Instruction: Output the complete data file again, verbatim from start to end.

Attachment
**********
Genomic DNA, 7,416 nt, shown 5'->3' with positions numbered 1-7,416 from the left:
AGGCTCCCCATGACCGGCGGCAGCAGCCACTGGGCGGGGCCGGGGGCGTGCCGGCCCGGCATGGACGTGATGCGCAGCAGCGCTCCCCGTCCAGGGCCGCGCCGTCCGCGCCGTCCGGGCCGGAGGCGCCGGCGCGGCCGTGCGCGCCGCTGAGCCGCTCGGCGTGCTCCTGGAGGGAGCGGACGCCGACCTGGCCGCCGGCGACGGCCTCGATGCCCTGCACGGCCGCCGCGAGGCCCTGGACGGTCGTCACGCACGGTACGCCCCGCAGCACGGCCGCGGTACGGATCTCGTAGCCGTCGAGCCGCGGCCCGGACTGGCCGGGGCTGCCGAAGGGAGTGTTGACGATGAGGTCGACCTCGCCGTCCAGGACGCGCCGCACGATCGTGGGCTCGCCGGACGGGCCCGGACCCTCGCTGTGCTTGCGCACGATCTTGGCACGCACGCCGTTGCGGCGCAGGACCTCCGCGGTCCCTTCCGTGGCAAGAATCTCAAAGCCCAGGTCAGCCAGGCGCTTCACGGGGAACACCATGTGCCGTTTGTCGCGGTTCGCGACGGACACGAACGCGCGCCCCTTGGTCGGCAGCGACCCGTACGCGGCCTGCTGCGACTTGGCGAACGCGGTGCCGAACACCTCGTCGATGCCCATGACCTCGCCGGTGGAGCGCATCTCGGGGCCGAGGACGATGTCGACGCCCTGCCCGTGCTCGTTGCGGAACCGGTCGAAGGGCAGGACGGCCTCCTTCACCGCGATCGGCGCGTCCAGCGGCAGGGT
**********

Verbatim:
Genomic DNA, 7,416 nt, shown 5'->3' with positions numbered 1-7,416 from the left:
AGGCTCCCCATGACCGGCGGCAGCAGCCACTGGGCGGGGCCGGGGGCGTGCCGGCCCGGCATGGACGTGATGCGCAGCAGCGCTCCCCGTCCAGGGCCGCGCCGTCCGCGCCGTCCGGGCCGGAGGCGCCGGCGCGGCCGTGCGCGCCGCTGAGCCGCTCGGCGTGCTCCTGGAGGGAGCGGACGCCGACCTGGCCGCCGGCGACGGCCTCGATGCCCTGCACGGCCGCCGCGAGGCCCTGGACGGTCGTCACGCACGGTACGCCCCGCAGCACGGCCGCGGTACGGATCTCGTAGCCGTCGAGCCGCGGCCCGGACTGGCCGGGGCTGCCGAAGGGAGTGTTGACGATGAGGTCGACCTCGCCGTCCAGGACGCGCCGCACGATCGTGGGCTCGCCGGACGGGCCCGGACCCTCGCTGTGCTTGCGCACGATCTTGGCACGCACGCCGTTGCGGCGCAGGACCTCCGCGGTCCCTTCCGTGGCAAGAATCTCAAAGCCCAGGTCAGCCAGGCGCTTCACGGGGAACACCATGTGCCGTTTGTCGCGGTTCGCGACGGACACGAACGCGCGCCCCTTGGTCGGCAGCGACCCGTACGCGGCCTGCTGCGACTTGGCGAACGCGGTGCCGAACACCTCGTCGATGCCCATGACCTCGCCGGTGGAGCGCATCTCGGGGCCGAGGACGATGTCGACGCCCTGCCCGTGCTCGTTGCGGAACCGGTCGAAGGGCAGGACGGCCTCCTTCACCGCGATCGGCGCGTCCAGCGGCAGGGT